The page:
‘Water supply to be cut if no rains in Mumbai’

Last Updated: Tuesday, June 26, 2012 - 16:55

Zeenews Bureau

Mumbai: With the water level receding fast in all five lakes in Mumbai, the Brihanmumbai Municipal Corporation (BMC) on Tuesday warned that water supply may be cut if rains elude Mumbai city in the days to come.

During a meeting convened to review the acute water crisis being faced by the city, the BMC officials claimed that the water level in all five lakes is receding very fast. It has imposed water cuts, which is likely to intensify if the rains continue to elude the city and surroundings in the days to come, it said.

They claimed that in view of the present situation, water could only be supplied till mid July.

However, the civic body officials claimed that it is taking adequate steps to ensure that Mumbaikars don’t face water shortage.

The claims are being made despite the current water deficit of 88,827 million litres. On June 13, 2011, the collective amount of water in the lakes was 1,27,730 million litres in comparison to this year’s 83,903 million litres.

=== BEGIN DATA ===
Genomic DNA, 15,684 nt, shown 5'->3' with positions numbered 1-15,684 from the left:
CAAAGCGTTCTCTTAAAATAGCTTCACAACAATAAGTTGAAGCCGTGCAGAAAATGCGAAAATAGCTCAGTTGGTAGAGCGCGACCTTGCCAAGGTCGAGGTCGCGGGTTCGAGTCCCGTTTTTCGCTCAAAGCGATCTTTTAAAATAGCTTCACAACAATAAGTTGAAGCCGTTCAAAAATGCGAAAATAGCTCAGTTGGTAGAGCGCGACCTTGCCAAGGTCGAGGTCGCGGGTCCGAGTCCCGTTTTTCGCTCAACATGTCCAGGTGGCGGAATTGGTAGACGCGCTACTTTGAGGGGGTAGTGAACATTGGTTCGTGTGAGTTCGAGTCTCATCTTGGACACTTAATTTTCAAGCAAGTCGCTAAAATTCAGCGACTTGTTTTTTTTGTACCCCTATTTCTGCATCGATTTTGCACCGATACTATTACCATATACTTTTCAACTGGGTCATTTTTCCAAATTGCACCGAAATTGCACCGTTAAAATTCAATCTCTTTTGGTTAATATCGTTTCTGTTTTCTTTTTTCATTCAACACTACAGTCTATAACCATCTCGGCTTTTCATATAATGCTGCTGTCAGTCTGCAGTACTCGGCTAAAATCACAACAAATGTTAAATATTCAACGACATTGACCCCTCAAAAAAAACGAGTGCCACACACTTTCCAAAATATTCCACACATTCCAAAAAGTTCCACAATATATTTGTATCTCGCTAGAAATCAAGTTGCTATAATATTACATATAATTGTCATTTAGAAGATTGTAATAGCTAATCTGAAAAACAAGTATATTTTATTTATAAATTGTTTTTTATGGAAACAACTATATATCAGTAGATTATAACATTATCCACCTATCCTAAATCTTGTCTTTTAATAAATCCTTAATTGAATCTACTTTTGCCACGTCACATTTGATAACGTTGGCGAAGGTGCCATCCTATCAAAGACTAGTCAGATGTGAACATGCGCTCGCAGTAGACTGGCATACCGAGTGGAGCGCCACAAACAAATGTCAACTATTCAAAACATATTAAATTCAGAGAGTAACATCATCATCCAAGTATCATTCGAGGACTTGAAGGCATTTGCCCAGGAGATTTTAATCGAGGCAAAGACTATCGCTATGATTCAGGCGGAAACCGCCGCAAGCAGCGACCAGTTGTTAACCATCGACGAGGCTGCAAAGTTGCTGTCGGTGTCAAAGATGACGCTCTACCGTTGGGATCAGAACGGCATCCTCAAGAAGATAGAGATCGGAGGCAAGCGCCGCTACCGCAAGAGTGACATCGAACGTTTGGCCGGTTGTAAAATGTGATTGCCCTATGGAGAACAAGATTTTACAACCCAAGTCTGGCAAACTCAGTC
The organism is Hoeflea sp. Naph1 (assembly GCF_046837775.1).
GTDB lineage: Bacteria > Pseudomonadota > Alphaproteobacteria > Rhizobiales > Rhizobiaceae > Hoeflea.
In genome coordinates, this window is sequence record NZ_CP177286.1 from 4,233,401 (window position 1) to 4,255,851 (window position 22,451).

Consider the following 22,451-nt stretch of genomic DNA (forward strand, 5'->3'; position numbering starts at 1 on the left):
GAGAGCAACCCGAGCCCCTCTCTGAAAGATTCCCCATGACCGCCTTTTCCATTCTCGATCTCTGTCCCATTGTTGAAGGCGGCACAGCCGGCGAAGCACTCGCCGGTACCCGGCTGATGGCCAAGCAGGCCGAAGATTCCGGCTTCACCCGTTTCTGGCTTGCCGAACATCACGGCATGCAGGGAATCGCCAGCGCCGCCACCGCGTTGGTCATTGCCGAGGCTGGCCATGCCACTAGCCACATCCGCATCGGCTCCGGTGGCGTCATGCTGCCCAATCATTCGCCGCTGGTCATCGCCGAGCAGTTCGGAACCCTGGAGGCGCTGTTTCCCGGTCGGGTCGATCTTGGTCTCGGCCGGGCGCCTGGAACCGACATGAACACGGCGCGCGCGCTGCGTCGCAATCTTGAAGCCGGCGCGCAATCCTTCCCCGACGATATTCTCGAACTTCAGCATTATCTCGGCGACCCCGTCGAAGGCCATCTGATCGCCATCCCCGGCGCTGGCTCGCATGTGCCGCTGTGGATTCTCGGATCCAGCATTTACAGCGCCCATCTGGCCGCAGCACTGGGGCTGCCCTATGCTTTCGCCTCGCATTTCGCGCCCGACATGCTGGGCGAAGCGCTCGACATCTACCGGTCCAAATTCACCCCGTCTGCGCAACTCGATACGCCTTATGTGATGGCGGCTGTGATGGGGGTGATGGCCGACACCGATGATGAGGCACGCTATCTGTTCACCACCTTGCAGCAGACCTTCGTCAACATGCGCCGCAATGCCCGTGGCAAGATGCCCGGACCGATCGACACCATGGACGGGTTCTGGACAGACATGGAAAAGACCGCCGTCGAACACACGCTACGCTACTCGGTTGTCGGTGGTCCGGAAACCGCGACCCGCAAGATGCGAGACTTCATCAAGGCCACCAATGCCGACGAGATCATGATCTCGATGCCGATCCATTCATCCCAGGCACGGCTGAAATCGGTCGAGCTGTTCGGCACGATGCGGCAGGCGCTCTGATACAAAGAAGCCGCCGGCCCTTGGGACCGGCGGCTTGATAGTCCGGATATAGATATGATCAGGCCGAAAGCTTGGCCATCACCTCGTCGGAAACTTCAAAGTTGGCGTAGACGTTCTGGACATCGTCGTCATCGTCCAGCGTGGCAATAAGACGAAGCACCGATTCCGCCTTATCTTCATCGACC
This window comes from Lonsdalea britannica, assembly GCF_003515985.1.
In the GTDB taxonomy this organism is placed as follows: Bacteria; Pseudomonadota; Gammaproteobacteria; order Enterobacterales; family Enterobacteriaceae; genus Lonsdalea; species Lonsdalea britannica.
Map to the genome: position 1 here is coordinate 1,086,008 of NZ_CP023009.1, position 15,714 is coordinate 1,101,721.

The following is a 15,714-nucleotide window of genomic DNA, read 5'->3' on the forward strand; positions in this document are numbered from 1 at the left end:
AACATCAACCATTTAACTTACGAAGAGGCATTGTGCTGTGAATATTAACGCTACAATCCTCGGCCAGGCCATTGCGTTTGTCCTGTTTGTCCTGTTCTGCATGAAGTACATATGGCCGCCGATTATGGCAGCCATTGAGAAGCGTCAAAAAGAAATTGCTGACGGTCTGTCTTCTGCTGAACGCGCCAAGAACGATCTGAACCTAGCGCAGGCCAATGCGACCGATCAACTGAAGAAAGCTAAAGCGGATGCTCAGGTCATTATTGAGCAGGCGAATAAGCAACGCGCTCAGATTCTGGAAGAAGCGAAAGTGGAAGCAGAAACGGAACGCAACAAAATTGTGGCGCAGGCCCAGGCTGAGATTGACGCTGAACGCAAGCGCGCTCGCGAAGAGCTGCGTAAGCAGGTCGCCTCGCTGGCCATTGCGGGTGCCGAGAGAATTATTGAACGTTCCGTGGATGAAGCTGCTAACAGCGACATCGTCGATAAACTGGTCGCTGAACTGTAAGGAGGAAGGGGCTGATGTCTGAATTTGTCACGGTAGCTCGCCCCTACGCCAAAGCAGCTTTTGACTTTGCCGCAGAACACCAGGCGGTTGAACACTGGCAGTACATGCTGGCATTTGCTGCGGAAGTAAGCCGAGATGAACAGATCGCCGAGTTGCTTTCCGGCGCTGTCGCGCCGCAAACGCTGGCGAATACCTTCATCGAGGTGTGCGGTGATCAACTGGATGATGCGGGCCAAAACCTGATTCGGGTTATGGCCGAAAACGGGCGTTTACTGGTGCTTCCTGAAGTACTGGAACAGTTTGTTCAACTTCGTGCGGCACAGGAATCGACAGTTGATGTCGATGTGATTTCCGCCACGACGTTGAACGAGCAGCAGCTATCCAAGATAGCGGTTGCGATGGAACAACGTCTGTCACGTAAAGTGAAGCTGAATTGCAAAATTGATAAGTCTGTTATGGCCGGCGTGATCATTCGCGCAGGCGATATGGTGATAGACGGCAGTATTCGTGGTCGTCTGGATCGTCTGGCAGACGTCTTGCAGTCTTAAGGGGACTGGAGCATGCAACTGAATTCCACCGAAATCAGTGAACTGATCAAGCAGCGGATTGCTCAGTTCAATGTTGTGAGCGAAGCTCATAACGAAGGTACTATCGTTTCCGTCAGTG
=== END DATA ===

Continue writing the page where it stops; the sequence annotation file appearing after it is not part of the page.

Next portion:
“The water, 20% of which is kept in reserve, is never accounted into data and is kept on standby for emergency situations,” the BMC official said adding, “Once it starts raining, the water level in the lakes will increase, and there will be more than enough water for the entire city.”

With the monsoon continuing to play a spoilsport, state’s Deputy Chief Minister Ajit Pawar recently asked the BMC officials to give top priority to drinking water for the people.

He also ordered that all the available water in all dams across the state must be strictly used for drinking purposes only.
The state capital, Mumbai is facing a major crisis as the monsoon has skipped its regular date of downpour - June 10 - this year.

The BMC had earlier raised an alarm saying that the drinking water supply could only be made for another 19 days.

After July 15, unless there is abundant rainfall, the city with a population of nearly 18 million will face severe water shortages for the rest of the year.



First Published: Tuesday, June 26, 2012 - 16:38

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